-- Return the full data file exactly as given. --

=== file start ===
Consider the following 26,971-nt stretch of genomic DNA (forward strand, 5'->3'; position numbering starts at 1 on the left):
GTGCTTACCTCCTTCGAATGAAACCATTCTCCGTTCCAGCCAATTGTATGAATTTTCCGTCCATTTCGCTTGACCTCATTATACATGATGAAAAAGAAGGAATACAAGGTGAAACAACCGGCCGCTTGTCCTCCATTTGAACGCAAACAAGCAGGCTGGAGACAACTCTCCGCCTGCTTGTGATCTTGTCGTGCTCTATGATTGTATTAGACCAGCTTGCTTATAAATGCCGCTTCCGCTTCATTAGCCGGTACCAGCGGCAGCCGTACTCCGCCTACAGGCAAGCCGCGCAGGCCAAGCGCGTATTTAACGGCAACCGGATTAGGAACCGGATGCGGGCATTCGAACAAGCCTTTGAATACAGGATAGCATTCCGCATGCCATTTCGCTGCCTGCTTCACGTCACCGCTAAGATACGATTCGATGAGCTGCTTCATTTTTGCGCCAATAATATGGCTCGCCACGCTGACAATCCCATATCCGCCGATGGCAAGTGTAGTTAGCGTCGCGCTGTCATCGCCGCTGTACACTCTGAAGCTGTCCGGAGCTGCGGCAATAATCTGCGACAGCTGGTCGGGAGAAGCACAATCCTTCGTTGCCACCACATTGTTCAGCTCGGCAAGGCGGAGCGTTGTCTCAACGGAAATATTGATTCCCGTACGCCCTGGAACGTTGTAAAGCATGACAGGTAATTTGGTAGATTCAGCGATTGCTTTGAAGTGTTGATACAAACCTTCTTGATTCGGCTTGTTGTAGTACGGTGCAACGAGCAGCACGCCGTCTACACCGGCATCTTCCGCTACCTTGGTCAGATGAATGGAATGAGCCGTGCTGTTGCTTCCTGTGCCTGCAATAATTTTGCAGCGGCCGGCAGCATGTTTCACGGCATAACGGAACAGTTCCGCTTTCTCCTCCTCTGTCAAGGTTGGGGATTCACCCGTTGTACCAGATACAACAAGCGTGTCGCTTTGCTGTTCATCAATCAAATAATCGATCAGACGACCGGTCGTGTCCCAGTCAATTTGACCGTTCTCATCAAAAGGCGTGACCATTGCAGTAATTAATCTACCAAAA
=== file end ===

Consider the following 26,971-nt stretch of genomic DNA (forward strand, 5'->3'; position numbering starts at 1 on the left):
GTGCTTACCTCCTTCGAATGAAACCATTCTCCGTTCCAGCCAATTGTATGAATTTTCCGTCCATTTCGCTTGACCTCATTATACATGATGAAAAAGAAGGAATACAAGGTGAAACAACCGGCCGCTTGTCCTCCATTTGAACGCAAACAAGCAGGCTGGAGACAACTCTCCGCCTGCTTGTGATCTTGTCGTGCTCTATGATTGTATTAGACCAGCTTGCTTATAAATGCCGCTTCCGCTTCATTAGCCGGTACCAGCGGCAGCCGTACTCCGCCTACAGGCAAGCCGCGCAGGCCAAGCGCGTATTTAACGGCAACCGGATTAGGAACCGGATGCGGGCATTCGAACAAGCCTTTGAATACAGGATAGCATTCCGCATGCCATTTCGCTGCCTGCTTCACGTCACCGCTAAGATACGATTCGATGAGCTGCTTCATTTTTGCGCCAATAATATGGCTCGCCACGCTGACAATCCCATATCCGCCGATGGCAAGTGTAGTTAGCGTCGCGCTGTCATCGCCGCTGTACACTCTGAAGCTGTCCGGAGCTGCGGCAATAATCTGCGACAGCTGGTCGGGAGAAGCACAATCCTTCGTTGCCACCACATTGTTCAGCTCGGCAAGGCGGAGCGTTGTCTCAACGGAAATATTGATTCCCGTACGCCCTGGAACGTTGTAAAGCATGACAGGTAATTTGGTAGATTCAGCGATTGCTTTGAAGTGTTGATACAAACCTTCTTGATTCGGCTTGTTGTAGTACGGTGCAACGAGCAGCACGCCGTCTACACCGGCATCTTCCGCTACCTTGGTCAGATGAATGGAATGAGCCGTGCTGTTGCTTCCTGTGCCTGCAATAATTTTGCAGCGGCCGGCAGCATGTTTCACGGCATAACGGAACAGTTCCGCTTTCTCCTCCTCTGTCAAGGTTGGGGATTCACCCGTTGTACCAGATACAACAAGCGTGTCGCTTTGCTGTTCATCAATCAAATAATCGATCAGACGACCGGTCGTGTCCCAGTCAATTTGACCGTTCTCATCAAAAGGCGTGACCATTGCAGTAATTAATCTACCAAAA